Consciousness Conference Covers All Angles

Article ID: 587014

Released: 19-Mar-2012 9:00 AM EDT

Source Newsroom: Center for Consciousness Studies, University of Arizona, Department of Anesthesiology

  • Credit: D. Cantrell, BioMed Communications, Arizona Health Sciences Center

    April 9-14, 2012 Toward a Science of Consciousness Conference - Tucson

Newswise — Whether one takes a Western, materialist view (consciousness is strictly a product of brain electrochemical activity), or an Eastern, spiritualist approach (consciousness creates reality; consciousness is all there is), one fact is clear: consciousness is the single most important aspect of life. In the end, conscious awareness and feelings are all that matter. The tenth biennial interdisciplinary conference Toward a Science of Consciousness (TSC) takes place April 9-14, 2012 at the Loews Ventana Canyon Resort Hotel in Tucson, Arizona.

The largest and longest-running (since 1994) gathering on the topic of consciousness covers a wide range of approaches to the fundamental questions of how the brain produces consciousness, the nature of reality and our place in the universe. Over 700 scientists, philosophers, artists and spiritualists from 50 countries will convene for a week of lectures, discussions, social events and fun in an exquisitely beautiful desert mountain setting.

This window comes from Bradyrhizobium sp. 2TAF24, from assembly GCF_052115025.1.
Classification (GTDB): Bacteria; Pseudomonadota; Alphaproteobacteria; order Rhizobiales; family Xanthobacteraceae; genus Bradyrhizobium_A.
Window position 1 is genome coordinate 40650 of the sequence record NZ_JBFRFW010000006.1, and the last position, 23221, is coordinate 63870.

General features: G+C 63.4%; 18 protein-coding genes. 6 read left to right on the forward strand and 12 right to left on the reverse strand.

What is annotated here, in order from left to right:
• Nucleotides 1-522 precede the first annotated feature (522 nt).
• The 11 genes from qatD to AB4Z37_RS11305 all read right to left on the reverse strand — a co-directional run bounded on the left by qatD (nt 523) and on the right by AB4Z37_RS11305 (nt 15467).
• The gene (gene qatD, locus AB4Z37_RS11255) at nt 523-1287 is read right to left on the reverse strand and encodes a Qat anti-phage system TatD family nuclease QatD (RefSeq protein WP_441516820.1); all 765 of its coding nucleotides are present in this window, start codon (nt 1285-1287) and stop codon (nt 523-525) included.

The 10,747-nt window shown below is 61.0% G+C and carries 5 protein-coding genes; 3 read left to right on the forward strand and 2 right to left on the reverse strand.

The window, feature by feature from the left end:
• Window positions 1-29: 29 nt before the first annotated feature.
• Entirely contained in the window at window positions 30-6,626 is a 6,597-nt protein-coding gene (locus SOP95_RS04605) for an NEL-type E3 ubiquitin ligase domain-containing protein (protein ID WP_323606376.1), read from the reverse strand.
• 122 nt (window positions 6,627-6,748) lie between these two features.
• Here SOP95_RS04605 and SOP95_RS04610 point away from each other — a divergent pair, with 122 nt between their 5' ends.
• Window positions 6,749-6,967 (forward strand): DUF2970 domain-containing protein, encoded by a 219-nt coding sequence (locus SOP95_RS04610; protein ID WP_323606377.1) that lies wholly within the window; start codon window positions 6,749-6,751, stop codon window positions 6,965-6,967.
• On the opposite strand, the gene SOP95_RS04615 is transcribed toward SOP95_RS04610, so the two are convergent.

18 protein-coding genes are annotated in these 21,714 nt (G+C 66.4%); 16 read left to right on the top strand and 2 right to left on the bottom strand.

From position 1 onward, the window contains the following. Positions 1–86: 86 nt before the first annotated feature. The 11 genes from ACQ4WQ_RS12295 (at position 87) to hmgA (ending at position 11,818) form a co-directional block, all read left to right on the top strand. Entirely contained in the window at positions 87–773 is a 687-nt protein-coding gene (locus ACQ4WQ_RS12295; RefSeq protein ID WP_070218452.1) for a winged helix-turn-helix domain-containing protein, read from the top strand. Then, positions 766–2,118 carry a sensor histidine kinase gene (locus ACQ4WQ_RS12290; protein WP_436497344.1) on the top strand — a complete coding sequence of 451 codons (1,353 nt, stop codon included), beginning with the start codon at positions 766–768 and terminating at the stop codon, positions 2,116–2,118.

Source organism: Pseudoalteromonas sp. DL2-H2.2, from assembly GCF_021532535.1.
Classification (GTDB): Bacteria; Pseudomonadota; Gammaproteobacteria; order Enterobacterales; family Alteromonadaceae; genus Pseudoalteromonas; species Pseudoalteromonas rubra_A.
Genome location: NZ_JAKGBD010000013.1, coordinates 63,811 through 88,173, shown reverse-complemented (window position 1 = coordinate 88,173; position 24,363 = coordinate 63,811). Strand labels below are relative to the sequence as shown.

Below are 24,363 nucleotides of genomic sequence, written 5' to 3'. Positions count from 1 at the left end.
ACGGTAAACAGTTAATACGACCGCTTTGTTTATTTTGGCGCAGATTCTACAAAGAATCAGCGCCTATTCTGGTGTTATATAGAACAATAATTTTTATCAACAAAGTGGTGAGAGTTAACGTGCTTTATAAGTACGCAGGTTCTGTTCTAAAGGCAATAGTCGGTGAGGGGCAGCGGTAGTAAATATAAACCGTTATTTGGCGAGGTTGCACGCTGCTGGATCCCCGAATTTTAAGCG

Topics and speakers for the Plenary Program, put together by philosopher David Chalmers (Australian National University, Canberra) and anesthesiologst Stuart Hameroff (University of Arizona, Tucson) will include War of the Worldviews, a debate among Eastern spiritualist Deepak Chopra, physicists Leonard Mlodinow (co-author with Stephen Hawking of “Grand Design) and Menas Kafatos (“The Conscious Universe”) and materialist Susan Blackmore, Searching and Detecting Consciousness (in coma, anesthesia and sleepwalking) with neurologist Steven Laureys, Melanie Boly, George Mashour and Antonio Zadra, a debate on Higher Order Thought (HOT) theories with philosophers (Ned Block, David Rosenthal) and neuroscientists (Hakwan Lau, Victor Lamme), the controversial Feeling the Future (experimental evidence for backward time effects in the brain) by psychologist Daryl Bem, Fractal Brain Activity related to consciousness, Echolocation (in humans, bats and dolphins), and Consciousness and Hallucinogens, regarding brain imaging and therapeutic potential for psilocybin mushrooms. Other Plenary Sessions will include Consciousness Without Attention?, The Explanatory Gap, and Time and the Brain. In addition to 30 Plenary and Keynote talks, 120 Concurrent talks in 24 late afternoon sessions, 240 Posters, Art/Tech/Health Demo sessions, Exhibits, The Consciousness Poetry Slam/Talent Show and various Social Events will occupy late afternoons and evenings. Pre-Conference Activities include a Forum on Eastern Philosophy and Consciousness, and Workshops on Philosophical Approaches, Neuroscience of Music, Synesthesia, Afterlife Hypotheses, Quantum Physics and Consciousness, and Deepak Chopra on the Neuroscience of Enlightenment. The conference is sponsored and organized by the Center for Consciousness Studies at the University of Arizona.

See www.consciousness.arizona.eduFor further information contact Abi Behar-Montefiorecenter@u.arizona.edu, 520-247-5785


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